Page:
If you can’t find a full-time job, settle for part-time employment. Combine a few part-time jobs if necessary. It’s best to find part-time employment in your preferred career field, of course, because this allows you to build a repertoire of skills you can use in that great entry-level full-time job you’ll land soon.

    If you can’t find a paid part-time position, consider volunteering with a non-profit organization. You might be able to use the skills gained in your academic major to help the organization; this experience can be listed on your resume as well.

    Don’t forget to list other experience on your resume as well, including paid and unpaid internships and your involvement in organizations both on-campus and off-campus.

    3. Compensate with strong soft skills.

    Soft skills are skills which you may have acquired as a college student (but not necessarily in the classroom); these skills are a combination of personality traits and habits which make you a quality employee and a pleasant person to interact with. Research shows that people with excellent soft skills tend to perform well at work; in fact, people with strong soft skills perform just as well (and sometimes better than) people with strong technical skills.

    Some of the soft skills recruiters and talent acquisition professionals are looking for including communication skills, a strong work ethic, time management ability, problem-solving skills, and ability to work well under pressure.

    When you’re in an interview, think about how you can sell yourself by demonstrating your soft skills. Think in advance how you would answer questions like, Tell me about a time when you faced a difficult problem. How did you solve it?

    4. Seek additional training opportunities.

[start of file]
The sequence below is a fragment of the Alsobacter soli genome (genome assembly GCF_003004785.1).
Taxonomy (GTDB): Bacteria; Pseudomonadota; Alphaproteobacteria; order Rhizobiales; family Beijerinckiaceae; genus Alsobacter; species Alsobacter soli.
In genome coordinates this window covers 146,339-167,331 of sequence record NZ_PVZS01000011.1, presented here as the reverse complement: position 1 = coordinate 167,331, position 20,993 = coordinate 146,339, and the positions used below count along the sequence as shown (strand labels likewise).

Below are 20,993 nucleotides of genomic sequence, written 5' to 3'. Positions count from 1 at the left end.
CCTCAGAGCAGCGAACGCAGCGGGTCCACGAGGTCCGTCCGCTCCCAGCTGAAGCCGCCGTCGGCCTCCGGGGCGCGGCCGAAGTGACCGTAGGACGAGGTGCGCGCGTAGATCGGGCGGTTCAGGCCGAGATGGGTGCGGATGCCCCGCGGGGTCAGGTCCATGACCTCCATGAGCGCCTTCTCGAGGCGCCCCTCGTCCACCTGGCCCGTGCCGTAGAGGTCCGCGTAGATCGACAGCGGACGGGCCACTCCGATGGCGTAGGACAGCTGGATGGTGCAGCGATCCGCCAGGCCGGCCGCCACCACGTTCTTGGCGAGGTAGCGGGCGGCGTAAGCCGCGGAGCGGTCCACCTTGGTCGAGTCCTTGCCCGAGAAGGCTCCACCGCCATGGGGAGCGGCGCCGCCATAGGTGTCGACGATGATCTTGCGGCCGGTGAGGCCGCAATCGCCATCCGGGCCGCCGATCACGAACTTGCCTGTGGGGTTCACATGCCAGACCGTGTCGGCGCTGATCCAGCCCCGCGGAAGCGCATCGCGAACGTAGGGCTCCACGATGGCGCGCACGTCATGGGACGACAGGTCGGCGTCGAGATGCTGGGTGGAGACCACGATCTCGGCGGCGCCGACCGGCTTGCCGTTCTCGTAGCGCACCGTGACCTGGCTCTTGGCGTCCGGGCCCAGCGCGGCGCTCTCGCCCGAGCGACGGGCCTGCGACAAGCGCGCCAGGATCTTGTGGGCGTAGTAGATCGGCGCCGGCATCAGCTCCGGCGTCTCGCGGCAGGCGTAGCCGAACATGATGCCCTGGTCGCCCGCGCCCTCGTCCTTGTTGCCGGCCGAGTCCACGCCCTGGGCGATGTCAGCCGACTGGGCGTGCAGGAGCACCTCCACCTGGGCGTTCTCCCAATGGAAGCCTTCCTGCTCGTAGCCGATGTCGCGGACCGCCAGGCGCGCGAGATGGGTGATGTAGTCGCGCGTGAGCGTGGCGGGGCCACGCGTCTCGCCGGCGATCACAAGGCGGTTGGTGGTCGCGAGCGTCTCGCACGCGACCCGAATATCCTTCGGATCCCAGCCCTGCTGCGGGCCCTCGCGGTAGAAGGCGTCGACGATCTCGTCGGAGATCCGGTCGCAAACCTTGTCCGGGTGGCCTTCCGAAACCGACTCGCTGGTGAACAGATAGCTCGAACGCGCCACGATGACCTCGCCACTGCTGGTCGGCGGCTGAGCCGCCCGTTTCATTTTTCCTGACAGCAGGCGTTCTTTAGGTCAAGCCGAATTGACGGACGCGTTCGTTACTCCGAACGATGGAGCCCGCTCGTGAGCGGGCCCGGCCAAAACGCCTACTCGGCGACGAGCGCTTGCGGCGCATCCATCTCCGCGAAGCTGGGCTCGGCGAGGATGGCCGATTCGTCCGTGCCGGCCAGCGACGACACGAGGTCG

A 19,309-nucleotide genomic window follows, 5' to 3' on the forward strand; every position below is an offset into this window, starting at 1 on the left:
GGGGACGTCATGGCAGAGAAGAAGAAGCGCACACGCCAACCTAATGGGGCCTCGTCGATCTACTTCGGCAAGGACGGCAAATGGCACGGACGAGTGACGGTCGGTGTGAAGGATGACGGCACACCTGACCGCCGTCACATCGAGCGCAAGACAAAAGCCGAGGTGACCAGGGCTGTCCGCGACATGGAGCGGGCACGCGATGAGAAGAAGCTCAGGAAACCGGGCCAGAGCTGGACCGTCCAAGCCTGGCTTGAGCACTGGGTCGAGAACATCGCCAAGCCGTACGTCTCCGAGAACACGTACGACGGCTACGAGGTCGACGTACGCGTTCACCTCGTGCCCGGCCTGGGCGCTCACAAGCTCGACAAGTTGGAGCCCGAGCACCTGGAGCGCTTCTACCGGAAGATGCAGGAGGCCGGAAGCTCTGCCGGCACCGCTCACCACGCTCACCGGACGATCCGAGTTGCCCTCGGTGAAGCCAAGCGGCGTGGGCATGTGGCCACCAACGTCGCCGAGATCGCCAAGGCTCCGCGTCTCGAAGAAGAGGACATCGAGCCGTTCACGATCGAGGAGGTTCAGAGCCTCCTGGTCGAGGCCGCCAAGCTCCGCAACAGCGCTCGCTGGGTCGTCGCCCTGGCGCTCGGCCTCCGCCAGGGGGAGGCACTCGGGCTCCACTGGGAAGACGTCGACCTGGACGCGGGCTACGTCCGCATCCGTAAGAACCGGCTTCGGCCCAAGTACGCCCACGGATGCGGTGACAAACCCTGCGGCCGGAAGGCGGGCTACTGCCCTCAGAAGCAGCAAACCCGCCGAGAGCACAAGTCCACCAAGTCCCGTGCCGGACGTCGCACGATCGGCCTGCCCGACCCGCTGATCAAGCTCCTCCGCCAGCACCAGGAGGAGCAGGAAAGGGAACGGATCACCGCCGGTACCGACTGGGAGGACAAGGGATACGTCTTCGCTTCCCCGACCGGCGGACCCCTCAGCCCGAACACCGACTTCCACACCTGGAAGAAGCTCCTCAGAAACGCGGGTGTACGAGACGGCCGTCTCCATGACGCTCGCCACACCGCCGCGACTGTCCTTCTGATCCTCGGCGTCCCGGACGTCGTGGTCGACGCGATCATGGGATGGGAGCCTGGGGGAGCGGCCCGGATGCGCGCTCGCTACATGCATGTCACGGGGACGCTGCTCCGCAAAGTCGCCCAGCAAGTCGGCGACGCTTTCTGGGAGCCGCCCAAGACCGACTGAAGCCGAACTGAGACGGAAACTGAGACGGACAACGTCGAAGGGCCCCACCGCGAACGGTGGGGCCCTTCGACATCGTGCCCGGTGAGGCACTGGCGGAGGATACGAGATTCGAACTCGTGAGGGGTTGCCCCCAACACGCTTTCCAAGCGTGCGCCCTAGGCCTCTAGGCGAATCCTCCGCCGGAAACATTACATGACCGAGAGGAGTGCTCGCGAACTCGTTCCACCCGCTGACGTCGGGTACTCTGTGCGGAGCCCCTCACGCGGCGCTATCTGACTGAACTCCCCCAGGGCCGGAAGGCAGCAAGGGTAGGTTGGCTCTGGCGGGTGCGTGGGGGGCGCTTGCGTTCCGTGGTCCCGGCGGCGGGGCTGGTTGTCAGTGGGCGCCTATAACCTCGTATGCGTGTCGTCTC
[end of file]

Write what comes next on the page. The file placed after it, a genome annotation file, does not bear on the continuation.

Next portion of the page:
If you lack training which applies to the job opportunities you’re seeking, get some! There are multiple ways to seek training. You can take an extra college course in journalism, for example, if you want to write for your local newspaper but keep getting rejected when you apply for writing positions. You might also scour the internet and newspapers for local writers groups. These groups are free to join, and not only will you learn from other writers, but you might enjoy the fellowship and constructive criticism.

    Ultimately, if you lack experience related to your career field, no one can gain it on your behalf.

    It’s your responsibility to stake your claim in the world of work.

    Taking steps in the direction of gaining work experience can be intimidating, but you’ll feel a sense of accomplishment each time you take one more step.

    Why not take one more step forward today?

    Work on the draft of your resume. Submit your final draft to the free resume editors at College Recruiter. Make an appointment with the career services department at your local university. Find out when the career fair will be hosted on your campus this spring. Register and search for jobs on College Recruiter’s website.

    For more Tuesday Tips, subscribe to College Recruiter’s YouTube Channel, follow our blog, and follow us on Facebook, Twitter, and LinkedIn.

     

     

  • Balancing academics and work as a college student

    February 13, 2016 by
    Photo of Anthony Taylor

    Anthony Taylor, guest writer

    Students go off to college, but it’s not the rosy life they see in the movies. There are bills to pay, tuition to afford, books to buy, and honestly, balancing finances at a young age is hard. Studying in college and concentrating on getting good grades is tough enough without throwing in a job into the mix. But the money has to flow in to either support the family or to support getting an education. Whatever the reason, here are a few tips to help college students juggle their working and studying lives.

    1. Find a job with flexible hours: Let’s face it; students are in college now. There will be coursework and assignments with tight deadlines, and studying should always be a priority. An education will serve as the building blocks for the future so students shouldn’t push it in the backburner. They should find jobs where they can easily accommodate their studies, too, so neither one suffers. These jobs could be within the college campus, as those kinds of jobs understand the balance between work and study, and they can help college students manage their homework.